EUROPE - Securities-lending specialists believe greater regulation for short selling is necessary, while EU representatives have called for greater coordination between each member state's measures.

Speaking at the ISLA conference in Portugal, Cristina Dias, financial attaché at the European Union, said rules already existed in European countries on an individual basis and that those measures would need to be coordinated to improve regulation of the securities financing market.

"We realised during the crisis there were some loopholes and several infrastructures around securities financing we didn't know anything about," she said.

"A variety of measures have been adopted using different powers by some member states, while others have not taken action.

"There is currently no legislative framework at European level to deal with securities financing in a coherent way."

She added: "The new legislation will have to ensure more centralisation, coordination and harmonisation.

"Our role now is to make sure the new regulation that will be implemented will not be too intrusive into what national regulators should do."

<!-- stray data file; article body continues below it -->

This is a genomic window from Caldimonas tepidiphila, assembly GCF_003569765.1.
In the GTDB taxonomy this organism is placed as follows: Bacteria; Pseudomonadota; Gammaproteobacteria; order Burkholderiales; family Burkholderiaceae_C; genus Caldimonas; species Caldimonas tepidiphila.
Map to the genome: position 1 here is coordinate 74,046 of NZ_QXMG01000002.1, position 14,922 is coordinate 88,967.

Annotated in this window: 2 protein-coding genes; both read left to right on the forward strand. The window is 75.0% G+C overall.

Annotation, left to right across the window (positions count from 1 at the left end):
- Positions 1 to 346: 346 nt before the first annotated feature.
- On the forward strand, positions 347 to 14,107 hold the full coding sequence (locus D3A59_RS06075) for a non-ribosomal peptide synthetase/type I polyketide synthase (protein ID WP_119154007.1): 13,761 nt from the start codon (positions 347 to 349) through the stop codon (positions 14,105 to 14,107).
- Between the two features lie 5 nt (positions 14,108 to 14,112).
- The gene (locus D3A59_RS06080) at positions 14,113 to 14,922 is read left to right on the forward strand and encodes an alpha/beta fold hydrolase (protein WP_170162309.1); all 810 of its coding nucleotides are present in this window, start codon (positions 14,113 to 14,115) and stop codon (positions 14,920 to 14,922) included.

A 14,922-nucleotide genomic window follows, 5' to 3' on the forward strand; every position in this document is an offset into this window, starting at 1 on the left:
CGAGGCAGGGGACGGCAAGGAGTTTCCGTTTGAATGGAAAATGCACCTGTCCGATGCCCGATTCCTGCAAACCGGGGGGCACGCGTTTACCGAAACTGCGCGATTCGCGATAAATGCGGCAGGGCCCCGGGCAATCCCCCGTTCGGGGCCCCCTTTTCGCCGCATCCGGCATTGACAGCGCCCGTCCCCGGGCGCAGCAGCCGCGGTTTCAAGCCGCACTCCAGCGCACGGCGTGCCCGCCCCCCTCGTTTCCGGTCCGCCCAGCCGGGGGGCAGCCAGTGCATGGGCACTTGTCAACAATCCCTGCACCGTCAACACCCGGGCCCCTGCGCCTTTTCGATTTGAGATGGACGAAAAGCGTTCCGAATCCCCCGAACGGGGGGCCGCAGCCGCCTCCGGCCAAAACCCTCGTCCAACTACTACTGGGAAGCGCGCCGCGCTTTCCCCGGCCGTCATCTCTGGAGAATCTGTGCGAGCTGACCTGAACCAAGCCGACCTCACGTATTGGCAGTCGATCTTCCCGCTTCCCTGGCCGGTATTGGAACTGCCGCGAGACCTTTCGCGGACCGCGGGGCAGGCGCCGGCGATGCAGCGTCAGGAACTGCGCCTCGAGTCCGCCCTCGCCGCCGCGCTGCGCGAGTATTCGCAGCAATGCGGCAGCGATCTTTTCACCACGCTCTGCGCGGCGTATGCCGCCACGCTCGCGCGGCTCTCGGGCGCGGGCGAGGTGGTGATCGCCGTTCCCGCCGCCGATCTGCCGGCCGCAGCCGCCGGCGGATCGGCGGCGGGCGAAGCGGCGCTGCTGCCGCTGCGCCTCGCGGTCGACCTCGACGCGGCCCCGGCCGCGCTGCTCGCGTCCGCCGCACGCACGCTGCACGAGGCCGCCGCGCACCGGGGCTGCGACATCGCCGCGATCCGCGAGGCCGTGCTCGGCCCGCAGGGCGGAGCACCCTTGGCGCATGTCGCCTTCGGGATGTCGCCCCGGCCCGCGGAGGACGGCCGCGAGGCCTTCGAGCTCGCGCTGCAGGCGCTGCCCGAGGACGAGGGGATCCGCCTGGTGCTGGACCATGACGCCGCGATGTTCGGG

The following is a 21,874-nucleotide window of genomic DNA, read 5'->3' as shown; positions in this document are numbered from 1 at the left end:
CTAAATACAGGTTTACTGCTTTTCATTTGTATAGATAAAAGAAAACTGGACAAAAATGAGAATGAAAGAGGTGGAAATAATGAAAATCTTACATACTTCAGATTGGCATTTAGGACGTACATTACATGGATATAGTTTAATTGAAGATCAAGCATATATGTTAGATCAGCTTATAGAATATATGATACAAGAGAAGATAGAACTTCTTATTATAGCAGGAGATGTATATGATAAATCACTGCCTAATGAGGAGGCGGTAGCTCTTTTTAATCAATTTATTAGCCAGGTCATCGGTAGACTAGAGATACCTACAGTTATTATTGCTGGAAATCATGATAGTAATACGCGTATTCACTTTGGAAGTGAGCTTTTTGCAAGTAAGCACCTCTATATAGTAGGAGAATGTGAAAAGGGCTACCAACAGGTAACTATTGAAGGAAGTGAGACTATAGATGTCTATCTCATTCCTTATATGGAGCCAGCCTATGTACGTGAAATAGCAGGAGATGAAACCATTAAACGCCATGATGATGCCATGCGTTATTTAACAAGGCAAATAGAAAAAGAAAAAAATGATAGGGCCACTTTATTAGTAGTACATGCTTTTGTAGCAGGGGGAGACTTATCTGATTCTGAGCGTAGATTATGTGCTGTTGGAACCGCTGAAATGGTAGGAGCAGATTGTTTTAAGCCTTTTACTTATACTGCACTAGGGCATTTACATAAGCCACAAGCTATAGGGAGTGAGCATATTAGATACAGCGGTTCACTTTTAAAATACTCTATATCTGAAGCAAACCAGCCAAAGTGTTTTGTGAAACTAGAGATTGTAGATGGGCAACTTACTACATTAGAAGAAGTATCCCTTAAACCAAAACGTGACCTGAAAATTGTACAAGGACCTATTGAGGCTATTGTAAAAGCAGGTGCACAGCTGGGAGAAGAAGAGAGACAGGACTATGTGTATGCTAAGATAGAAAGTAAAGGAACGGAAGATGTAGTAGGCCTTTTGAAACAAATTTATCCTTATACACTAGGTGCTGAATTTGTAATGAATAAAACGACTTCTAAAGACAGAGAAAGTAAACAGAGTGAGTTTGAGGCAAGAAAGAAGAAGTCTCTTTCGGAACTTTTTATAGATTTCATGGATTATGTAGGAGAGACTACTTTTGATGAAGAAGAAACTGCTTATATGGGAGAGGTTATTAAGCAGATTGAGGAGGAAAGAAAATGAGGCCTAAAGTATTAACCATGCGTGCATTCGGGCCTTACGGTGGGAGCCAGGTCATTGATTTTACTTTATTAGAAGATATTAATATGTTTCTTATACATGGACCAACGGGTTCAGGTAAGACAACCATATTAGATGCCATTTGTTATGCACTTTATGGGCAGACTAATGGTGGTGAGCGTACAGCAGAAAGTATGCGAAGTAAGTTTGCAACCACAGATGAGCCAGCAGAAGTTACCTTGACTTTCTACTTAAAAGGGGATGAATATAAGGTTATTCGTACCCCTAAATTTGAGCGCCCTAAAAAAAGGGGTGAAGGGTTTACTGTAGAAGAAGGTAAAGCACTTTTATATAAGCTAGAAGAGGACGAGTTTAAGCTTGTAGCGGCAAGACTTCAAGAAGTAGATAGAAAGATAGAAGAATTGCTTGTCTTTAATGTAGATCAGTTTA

Hannah Gurga, deputy director securities and markets at the Treasury, shared her views.

"The UK has already opted for a short selling disclosure, so a EU regulation on this issue makes perfect sense," she said.

Chris Bates, head of financial services and market practice at law firm Clifford Chance, warned: "If we don't have a common legislation, all the 27 local regulations would move to an even more uncorrelated measure."

However, some delays have occurred in the introduction of the new regulation, the main reason being directly linked to a difference of opinion about the European Securities and Markets Authority (ESMA).

While the European Parliament and the European Commission have supported the ESMA solution and look to support its powers over national supervisors, the parliament would give the authority the right to conduct unannounced, on-site inspections of financial institutions.

A proposal introduced in September last year by the Commission aimed to give ESMA permission to make public short selling positions that exceeded 0.5% of a company's market value.

Additionally, ESMA would also have permission to ban short selling for three-month periods, curb naked short selling and regulate the derivatives market more tightly.